Poster E67, Monday, March 27, 2:30 – 4:30 pm, Pacific Concourse
A cross-sectional and longitudinal study of white matter pathways affected by literacy training
Alastair Smith1, Mark Bastin2, Uttam Kumar3, Ramesh K. Mishra4, Viveka N. Tripathi5, Anupam Guleria3, Jay P. Singh5, Falk Huettig1; 1Max Planck Institute for Psycholinguistics, 2University of Edinburgh, 3Centre of Biomedical Research (CBMR), Lucknow, 4University of Hyderabad, 5University of Allahabad
Previous studies that have aimed to isolate white matter tracts affected by literacy training have examined differences in structural connectivity between typical readers and either atypical social populations or populations with reading impairments (e.g. dyslexia). Differences identified between such groups may therefore be driven by such atypical factors. In this study we avoid such confounds by performing the first combined cross-sectional and longitudinal study in which structural differences are examined between literate and illiterate groups recruited from the same societal community (two villages in a rural area near Lucknow, India). Using diffusion tensor imaging tractography we examine whether the integrity of 13 white matter tracts identified within the literature as influential for reading differ between a group of literates, and two illiterate groups, one of which was exposed to a literacy training program in which they learned to read and write Devanagari script. This design permitted investigating effects of literacy cross-sectionally across groups before training (N= 91) as well as longitudinally (training group N= 23). Cross-sectional analysis performed prior to training revealed that literate and illiterate groups differed in the density of the splenium section of the corpus callosum (F(1,90) = 4.18, p = 0.044). Similarly, density in the splenium differed between fractional anisotropy values collected prior and post training for the illiterate group exposed to literacy training (F(1, 50) = 6.62, p = 0.013). This data therefore offers further support to claims that the splenium section of the corpus callosum plays an important role in typical reading acquisition.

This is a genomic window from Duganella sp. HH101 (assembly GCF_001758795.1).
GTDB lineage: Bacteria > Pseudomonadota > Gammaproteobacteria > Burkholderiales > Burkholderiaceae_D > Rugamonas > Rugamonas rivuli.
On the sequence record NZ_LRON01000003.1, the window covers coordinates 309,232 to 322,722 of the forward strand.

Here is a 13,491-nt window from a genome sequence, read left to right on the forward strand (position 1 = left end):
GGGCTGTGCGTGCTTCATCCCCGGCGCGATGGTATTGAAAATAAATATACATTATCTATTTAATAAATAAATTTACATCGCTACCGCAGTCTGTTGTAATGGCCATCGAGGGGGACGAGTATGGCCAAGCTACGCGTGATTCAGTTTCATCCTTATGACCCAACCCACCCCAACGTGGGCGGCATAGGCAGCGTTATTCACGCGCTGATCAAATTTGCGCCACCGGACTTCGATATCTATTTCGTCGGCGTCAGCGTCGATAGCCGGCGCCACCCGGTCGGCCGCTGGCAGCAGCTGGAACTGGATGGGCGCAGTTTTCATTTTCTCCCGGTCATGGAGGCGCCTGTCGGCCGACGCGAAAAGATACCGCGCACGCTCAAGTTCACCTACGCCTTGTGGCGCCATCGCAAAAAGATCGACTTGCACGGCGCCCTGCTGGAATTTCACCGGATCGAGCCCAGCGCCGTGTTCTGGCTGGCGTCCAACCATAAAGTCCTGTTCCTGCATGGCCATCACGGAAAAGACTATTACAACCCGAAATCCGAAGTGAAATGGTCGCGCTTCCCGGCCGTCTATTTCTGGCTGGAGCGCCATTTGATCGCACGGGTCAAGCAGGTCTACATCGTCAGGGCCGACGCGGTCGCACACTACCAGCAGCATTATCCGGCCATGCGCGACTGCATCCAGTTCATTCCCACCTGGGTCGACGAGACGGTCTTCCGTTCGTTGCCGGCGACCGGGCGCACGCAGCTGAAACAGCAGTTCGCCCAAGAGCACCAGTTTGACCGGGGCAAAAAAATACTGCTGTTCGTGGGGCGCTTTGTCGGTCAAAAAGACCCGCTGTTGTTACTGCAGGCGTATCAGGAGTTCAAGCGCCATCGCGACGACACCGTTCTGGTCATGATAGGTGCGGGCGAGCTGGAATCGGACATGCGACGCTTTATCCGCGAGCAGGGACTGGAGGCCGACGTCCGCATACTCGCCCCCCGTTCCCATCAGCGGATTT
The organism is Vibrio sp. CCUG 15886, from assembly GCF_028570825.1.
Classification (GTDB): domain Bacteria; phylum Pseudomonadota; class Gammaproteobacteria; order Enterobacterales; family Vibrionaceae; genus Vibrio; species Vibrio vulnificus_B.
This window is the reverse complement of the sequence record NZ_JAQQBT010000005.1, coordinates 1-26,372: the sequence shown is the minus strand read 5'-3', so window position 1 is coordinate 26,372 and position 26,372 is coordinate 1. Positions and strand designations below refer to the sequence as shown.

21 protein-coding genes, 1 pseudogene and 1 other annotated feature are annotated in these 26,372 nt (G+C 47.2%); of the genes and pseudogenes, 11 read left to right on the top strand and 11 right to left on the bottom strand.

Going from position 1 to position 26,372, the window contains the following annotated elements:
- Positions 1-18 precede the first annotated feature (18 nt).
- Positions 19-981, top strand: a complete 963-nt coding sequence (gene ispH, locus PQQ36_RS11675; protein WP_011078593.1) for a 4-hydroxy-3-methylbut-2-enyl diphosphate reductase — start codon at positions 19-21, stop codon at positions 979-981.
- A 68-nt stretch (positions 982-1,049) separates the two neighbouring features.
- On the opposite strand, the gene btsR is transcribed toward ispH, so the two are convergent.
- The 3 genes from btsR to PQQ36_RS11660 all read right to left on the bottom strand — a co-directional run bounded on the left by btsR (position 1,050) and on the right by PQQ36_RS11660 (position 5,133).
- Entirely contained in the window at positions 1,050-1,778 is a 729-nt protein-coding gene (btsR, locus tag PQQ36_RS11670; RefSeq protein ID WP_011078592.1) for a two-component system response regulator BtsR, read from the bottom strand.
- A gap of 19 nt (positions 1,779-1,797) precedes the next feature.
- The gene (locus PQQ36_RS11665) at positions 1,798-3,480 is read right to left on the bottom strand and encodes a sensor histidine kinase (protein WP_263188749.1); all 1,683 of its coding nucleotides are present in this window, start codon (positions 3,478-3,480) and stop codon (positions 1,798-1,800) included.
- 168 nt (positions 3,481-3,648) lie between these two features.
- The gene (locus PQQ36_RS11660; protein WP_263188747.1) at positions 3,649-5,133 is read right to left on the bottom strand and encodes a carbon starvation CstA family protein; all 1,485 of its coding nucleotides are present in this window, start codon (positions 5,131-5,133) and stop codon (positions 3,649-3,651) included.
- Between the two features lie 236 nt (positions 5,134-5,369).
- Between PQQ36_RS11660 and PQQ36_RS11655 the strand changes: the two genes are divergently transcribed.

Topic Area: LANGUAGE: Other